When the popular LaxPower website shut down last offseason, MaxLax undertook a project to create our own mathematical formula to compare teams in order to give fans — and coaches and players — an additional method of comparing teams.

In the initial calculation, the MaxLax LA Boys Lacrosse Power Rankings look remarkably similar to the coaches poll Top 20 released Monday, with Palos Verdes and Loyola ranked No. 1 and No. 2.

One team, though, is in a remarkably different place in the power ranking than in the coaches poll: St. John Bosco. The undefeated Braves (5-0) are ranked No. 12 in the coaches poll but No. 7 by the algorithm. Notable, though, is that the algorithm also rates Bosco’s schedule strength as the lowest among the first 32 teams in the mathematical ranking.

Newbury Park, West Ranch, St. Francis and Peninsula are among the other teams ranked higher by the algorithm than by the coaches poll. Palisades, Crespi, Thousand Oaks and Village Christian are among the teams whose mathematical ranking is lower than their coaches poll rankings.

The complete MaxLax LA Boys Lacrosse Power Rankings are available here, with a MaxLax subscription.

Developed by Michael Traub (Aliso Niguel ’13, MIT ’17), the algorithm processes the final scores of completed games to calculate a rating based on each team’s goal differential in competitive games.

The objective is to determine what each game outcome teaches us about a given team, then reflect that in a numerical rating. An expected blowout that actually ends as a blowout is non-competitive and teaches us nothing. An expected blowout that winds up being close, or competitive, teaches us something.

For these reasons, the algorithm relies heavily on the concept of competitive games, defined as those in which the score was close or was expected to be close based on each team’s relative power rating. These games reveal a team’s true quality and have much more influence over the ratings than non-competitive games.

To hedge against teams receiving credit for running up the score in non-competitive games, the algorithm also evaluates how much a particular game should influence the ratings by calculating a “competitive factor” (CF).  Games with a high CF influence the power ratings more than a game with a low CF.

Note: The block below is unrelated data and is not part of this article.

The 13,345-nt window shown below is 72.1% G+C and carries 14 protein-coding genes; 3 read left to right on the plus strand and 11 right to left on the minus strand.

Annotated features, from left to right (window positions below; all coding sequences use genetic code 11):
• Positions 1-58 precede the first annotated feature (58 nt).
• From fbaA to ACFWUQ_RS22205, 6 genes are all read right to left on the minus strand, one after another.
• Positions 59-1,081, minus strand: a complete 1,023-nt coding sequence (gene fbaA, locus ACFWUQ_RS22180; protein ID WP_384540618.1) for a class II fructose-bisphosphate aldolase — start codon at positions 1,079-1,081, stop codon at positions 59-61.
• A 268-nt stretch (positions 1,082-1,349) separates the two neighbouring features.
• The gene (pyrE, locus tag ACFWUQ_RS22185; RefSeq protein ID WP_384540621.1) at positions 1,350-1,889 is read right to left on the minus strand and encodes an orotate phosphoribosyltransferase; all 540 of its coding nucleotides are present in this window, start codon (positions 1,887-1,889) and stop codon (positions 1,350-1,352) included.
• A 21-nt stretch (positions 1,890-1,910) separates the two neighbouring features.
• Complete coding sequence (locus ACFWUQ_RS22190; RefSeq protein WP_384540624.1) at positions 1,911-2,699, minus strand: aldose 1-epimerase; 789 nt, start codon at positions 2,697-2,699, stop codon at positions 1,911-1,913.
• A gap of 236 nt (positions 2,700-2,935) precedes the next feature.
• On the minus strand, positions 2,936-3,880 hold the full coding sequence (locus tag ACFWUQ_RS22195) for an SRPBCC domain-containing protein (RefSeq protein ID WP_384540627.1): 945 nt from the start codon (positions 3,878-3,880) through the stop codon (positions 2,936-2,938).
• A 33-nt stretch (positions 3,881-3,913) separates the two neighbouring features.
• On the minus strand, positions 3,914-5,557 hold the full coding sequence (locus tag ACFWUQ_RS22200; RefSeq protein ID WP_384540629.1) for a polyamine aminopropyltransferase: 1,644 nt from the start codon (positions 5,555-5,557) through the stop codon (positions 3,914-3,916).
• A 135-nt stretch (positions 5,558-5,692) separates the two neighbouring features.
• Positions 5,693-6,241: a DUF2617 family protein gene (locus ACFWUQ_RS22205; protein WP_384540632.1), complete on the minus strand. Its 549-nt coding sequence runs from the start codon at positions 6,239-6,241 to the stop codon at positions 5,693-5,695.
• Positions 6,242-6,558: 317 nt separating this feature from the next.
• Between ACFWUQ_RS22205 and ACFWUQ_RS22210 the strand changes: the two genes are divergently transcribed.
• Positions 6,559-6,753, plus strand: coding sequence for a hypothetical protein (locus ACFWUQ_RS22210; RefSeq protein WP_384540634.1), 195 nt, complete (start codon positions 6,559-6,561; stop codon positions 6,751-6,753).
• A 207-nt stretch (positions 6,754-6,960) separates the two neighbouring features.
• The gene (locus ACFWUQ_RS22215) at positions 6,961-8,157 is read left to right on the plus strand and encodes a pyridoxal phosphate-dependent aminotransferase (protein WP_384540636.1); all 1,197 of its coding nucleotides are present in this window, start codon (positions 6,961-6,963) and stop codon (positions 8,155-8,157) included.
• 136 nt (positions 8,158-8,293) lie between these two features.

Have questions or comments about the new feature? Contact us at [email protected].

Editor’s Note: MaxLax is a community- and subscription-supported website whose mission is to spotlight lacrosse, its teams and its players in Southern California. This post is available to the public, with no subscription required. If you follow lacrosse in SoCal and enjoy our coverage, please consider supporting MaxLax with a subscription.

4 Comments

  1. Hello,
    Just want to update the record for Culver City the team is 4-4. Wins against Notre Dame SO, Hamilton, Santa Monica and Patrick Henry (San Diego) Loss (Brentwood, Mira Costa, Redondo, and Mater Dei) We should have a higher ranking than Samo don’t you think?

    Thank you

    • I appreciate the help. Please ask your coaches to submit scores to us. Even MaxPreps only shows CC as 3-4. Looks like they’re missing the Hamilton game. Complete and accurate scores are the only way the algorithm can calculate proper ratings and rankings. Thanks again for the help.

    • First, it’s a mathematical formula based on goal differential and schedule strength, so head to head is less important in evaluating a team’s strength than it would be in a coaches poll or playoff tie-breaker.

      Second, you’ll notice the algorithm believes HW has played a slightly tougher schedule (92 to 89) and is rated only about .35 points “stronger” than OC. Pretty even, and a one-goal difference in their head-to-head matchup pretty much bears that out.

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